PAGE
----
You’re probably familiar with the story of two talented quarterbacks under one family tree. One was a football Hall of Famer and the other, a disgraced Clemson Tiger who was asked to leave before his senior year of college. Despite sharing the same athletic skills, the two Kellys differ immensely in their approach to the game. The human capital observer in me is always fascinated when the media broadcasts a story that I can relate to in my own small corner of the employment world. Rarely do I witness the demise of a talented career due to a person’s inability to perform. In fact, 95 percent of the job loss I’ve seen has been a direct result of bad attitudes and undesirable work behaviors.
Jim came from a crowded household of six rowdy boys and two loving parents who prided themselves on upholding strong Christian values and treating others with respect. Apparently, that same integrity didn’t resonate with Chad, Jim’s nephew, who was suspended from Clemson University for conduct issues. His former coach, Dabo Swinney, reported that Chad exhibited “a pattern of behavior” that was inconsistent with the values of their program. However, this “pattern of behavior” wasn’t new to the young athlete who had been dismissed from his football team twice in high school before relocating to Buffalo, NY. If that wasn’t enough to prove his bad character, Chad ignited a cyber war on twitter with the son of former NFL quarterback, Cliff Stoudt, to insult the young player’s talent and prove his own supremacy on the field. Did I mention this took place before stepping on Clemson’s home field for the first time?
In a job market that demands a collaborative team approach, those closed-minded professionals who have only one question on their minds – what’s in it for me – will surely disappoint any employer, regardless of talent depth or experience level. I meet them everyday, both old and young. Sometimes they talk a good game, but, like Chad, they often prove to be disappointing in matters of consistent execution. They’re all looking to build a sustainable career, but are completely unaware that they’ve developed behaviors unbecoming of a valued employee. For many, it’s tough to take responsibility, and so the economy becomes the culprit behind bad job search results and harsh bosses take the blame for short tenures.
Although us fierce fans like to think otherwise, it was never Jim Kelly’s dream to play for the Buffalo Bills. But after the World Football League went under, Jim swallowed his pride and kept an open mind. Without his time with the Bills, Jim wouldn’t have his esteemed reputation as legend and beloved hero he holds now.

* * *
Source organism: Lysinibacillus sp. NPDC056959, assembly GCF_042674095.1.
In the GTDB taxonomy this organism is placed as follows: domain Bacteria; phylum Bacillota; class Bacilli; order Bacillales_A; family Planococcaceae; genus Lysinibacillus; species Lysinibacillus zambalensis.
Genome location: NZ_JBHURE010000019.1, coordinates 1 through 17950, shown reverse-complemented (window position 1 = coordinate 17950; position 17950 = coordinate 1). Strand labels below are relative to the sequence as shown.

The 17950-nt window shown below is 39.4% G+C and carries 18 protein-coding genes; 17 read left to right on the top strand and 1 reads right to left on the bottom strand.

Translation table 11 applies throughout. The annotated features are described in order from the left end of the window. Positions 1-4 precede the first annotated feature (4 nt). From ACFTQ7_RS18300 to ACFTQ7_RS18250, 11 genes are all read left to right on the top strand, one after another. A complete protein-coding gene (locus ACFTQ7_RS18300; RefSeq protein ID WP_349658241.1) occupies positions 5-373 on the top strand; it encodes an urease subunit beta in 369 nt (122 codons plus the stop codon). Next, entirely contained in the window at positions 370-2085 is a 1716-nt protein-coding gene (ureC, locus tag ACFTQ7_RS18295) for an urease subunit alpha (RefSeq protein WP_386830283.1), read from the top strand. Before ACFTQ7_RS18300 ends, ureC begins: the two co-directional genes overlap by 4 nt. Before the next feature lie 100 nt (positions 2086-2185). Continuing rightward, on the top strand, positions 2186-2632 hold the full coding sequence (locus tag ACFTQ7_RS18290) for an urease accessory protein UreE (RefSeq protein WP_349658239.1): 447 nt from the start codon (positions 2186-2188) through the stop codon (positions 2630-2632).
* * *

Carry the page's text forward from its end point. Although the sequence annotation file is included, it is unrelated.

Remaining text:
The other day, while I was engaged in my evening routine, the relevance of the two Kellys to my own experiences hit me. I was perched on my coach with my laptop when a short clip streaming on the evening news caught my attention. A swarm of Buffalo Bills fans, which in my biased opinion are the loudest and most loyal kind, were congregated at a small private airport dressed in fan garb. The crowd greeted him like it was 1986. Weak from chemotherapy, Jim no longer appeared to be the strapping, robust athlete they remembered, but it didn’t matter. Jim was humbled by the overwhelming support from his fans and the comfort of being back in his hometown.
I wondered why Chad hadn’t seen what was so apparent to those amazing fans. After all, Jim is the type of person everyone rallies around, supports, and, in this case, prays for. But it wasn’t Jim’s incredible talent that won Buffalo over – it was his character and sincere approach to the game itself. People who run their careers with only one agenda in mind (“me”) as opposed to contributing to a greater cause miss out on precious moments like this one.
An open-minded job seeker knows that a solid approach is a must, and every career plan must be catered to each individual. Because, every job seeker is different, we’ve narrowed it down to three categories in our FREE Career Reform Reports.
Download today. Then start to take control!